Monday, March 02, 2009
The owner of a vacant downtown Dallas hotel has 30 days to win public support for conversion of the building to affordable rental housing.
JOHN F. RHODES/DMN
The owner of the Dallas Plaza Hotel hopes to convert the vacant downtown building into apartments that would include low-income housing.
View larger More photos Photo store The Dallas City Council on Wednesday gave Larry Hamilton time to work with neighbors who have opposed a plan to redevelop the Plaza Hotel — delaying a vote that could have killed the project.
Hamilton will apply to the state for low-income housing tax credits to help finance the renovation of the 12-story, 235-room hotel he owns at 1011 S. Akard St. near Interstate 30.
The council must approve such a move. And responding to neighborhood opposition and the lead of council member Pauline Medrano, the council’s housing committee last week voted to recommend blocking the application.
The nonprofit Central Dallas Community Development Corporation, the housing arm of Central Dallas Ministries, had planned to pursue the project. But members of the Cedars Neighborhood Association and others raised concerns about its proposal and housing experience.
Rather than have his building sit vacant, Hamilton proposed to take on the development alone. And before the matter came to a vote Wednesday, Medrano and an animated Mayor Tom Leppert took neighborhood leaders aside, persuading them to give the developer until March 25 to try to work out a mutually agreeable proposal.
“I’m very happy,” Phillip Robinson, president of the neighborhood association, said. “All we ever wanted was time to provide what the neighborhood thought was the best plan. I think Larry Hamilton can do it in 30 days.”
Medrano, who represents the area, said she, too, was optimistic an accord could be reached.
Hamilton, whose Hamilton Properties Corp. owns three downtown Dallas apartment buildings, said such optimism was heartening. “We’re hopeful we can come up with something that’s financially feasible but still meets the neighborhood’s standards,” he said.
Hamilton said the project’s size, cost and other details have not been resolved, but it likely won’t be as large as the 316-unit, $22 million to $24 million complex previously proposed. The heart of the development will be at least 148 residences for tenants who must meet income guidelines.
Approval by the council next month would only be a first, although critical, step for Hamilton.
His company will compete with other applicants statewide for about $45 million in housing tax credits available this year. It will request about $1 million, which would be allocated each of the next 10 years, giving the company $10 million in credits to raise money for the project, Hamilton said.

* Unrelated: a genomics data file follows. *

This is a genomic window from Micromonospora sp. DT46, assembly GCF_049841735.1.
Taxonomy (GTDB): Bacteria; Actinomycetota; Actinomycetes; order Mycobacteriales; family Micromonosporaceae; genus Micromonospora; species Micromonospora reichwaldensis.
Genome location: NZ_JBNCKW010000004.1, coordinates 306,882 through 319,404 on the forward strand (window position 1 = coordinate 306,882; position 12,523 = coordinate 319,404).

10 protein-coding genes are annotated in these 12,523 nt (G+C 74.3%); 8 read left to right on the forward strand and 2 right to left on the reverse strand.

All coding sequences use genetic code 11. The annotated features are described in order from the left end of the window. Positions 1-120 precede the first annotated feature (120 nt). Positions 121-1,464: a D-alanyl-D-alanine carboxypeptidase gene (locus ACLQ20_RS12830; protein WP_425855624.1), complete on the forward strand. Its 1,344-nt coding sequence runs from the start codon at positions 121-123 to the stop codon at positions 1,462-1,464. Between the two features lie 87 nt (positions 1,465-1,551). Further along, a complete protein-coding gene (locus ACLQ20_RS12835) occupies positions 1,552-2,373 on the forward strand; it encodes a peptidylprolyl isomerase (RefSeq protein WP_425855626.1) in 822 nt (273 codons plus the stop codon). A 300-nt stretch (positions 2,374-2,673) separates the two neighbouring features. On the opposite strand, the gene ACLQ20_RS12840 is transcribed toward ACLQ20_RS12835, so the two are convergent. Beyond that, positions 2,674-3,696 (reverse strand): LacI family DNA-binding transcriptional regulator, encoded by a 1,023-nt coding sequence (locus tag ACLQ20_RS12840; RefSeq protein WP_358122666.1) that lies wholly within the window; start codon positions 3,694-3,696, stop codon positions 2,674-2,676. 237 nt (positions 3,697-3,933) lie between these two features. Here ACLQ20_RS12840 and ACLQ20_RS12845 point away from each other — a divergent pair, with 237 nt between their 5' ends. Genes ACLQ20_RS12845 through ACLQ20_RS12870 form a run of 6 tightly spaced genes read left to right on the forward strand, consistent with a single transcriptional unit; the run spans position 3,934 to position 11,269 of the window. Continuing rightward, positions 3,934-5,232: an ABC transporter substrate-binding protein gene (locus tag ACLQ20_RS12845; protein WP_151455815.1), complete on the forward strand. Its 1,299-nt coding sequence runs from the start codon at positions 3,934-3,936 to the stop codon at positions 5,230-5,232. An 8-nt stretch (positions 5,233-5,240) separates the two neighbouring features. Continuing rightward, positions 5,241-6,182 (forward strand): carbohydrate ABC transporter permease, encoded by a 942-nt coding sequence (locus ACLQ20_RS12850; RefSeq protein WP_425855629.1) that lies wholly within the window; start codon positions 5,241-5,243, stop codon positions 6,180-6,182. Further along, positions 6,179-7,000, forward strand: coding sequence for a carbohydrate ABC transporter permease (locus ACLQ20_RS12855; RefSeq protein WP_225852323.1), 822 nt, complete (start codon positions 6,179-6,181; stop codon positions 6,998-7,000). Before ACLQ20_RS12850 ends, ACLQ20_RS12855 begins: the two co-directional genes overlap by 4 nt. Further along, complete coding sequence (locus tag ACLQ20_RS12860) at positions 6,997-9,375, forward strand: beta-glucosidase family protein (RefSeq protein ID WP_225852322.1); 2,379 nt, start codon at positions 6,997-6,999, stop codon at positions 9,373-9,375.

Hamilton Properties would sell its credits to investors looking to reduce their federal tax burden. City support of $2 million also has been proposed, but discussions have included a requirement that at least 50 apartments be reserved for the previously homeless. Other financing could come from loans and donations, Hamilton said.
Even in a sour economy, he is confident the project will succeed — if it receives tax credits. The Texas Department of Housing and Community Affairs will award the aid in July.
“If we can get that $10 million” in credits, “we can put together an affordable housing project. I’m confident of that.”
Hamilton had hoped to redo the property as a boutique hotel. But when he couldn’t get financing, he approached Central Dallas Ministries about buying the building for rental housing. The hotel closed last week.
The original plan drew mixed reviews and raised a variety of concerns: The project was being rushed, its estimated rental costs were too steep, not enough units would be offered at market rates, the hotel purchase price was too steep and Central Dallas Ministries didn’t have the experience to undertake such a large project.
The plan also called for setting aside 50 apartments for the previously homeless. “Socioeconomics was not an issue for the neighborhood or the board,” Robinson said earlier this week. “We want to build a diverse neighborhood with all levels of income.”
The association voted against the plan, 39-15. Residents of the Buzz condominiums near the hotel opposed it as well.
Larry James, chief executive of Central Dallas Ministries, and John Greenan, the development corporation’s executive director, met with residents to discuss their plan and said they addressed as many concerns as they could in the limited time they had after the project’s conception.
“I hope they get it done,” said James. “Dallas has a shortage of fit, affordable, workforce housing. … We will do anything we can to help them go forward.”
His group plans to begin meeting downtown housing needs this summer with the City Walk at Akard project.
That development, at 511 N. Akard St., will provide 206 residences, most for tenants who meet income guidelines. Fifty apartments will be reserved for the previously homeless.
05:48 PM CST on Wednesday, February 25, 2009
By ROY APPLETON
The Dallas Morning News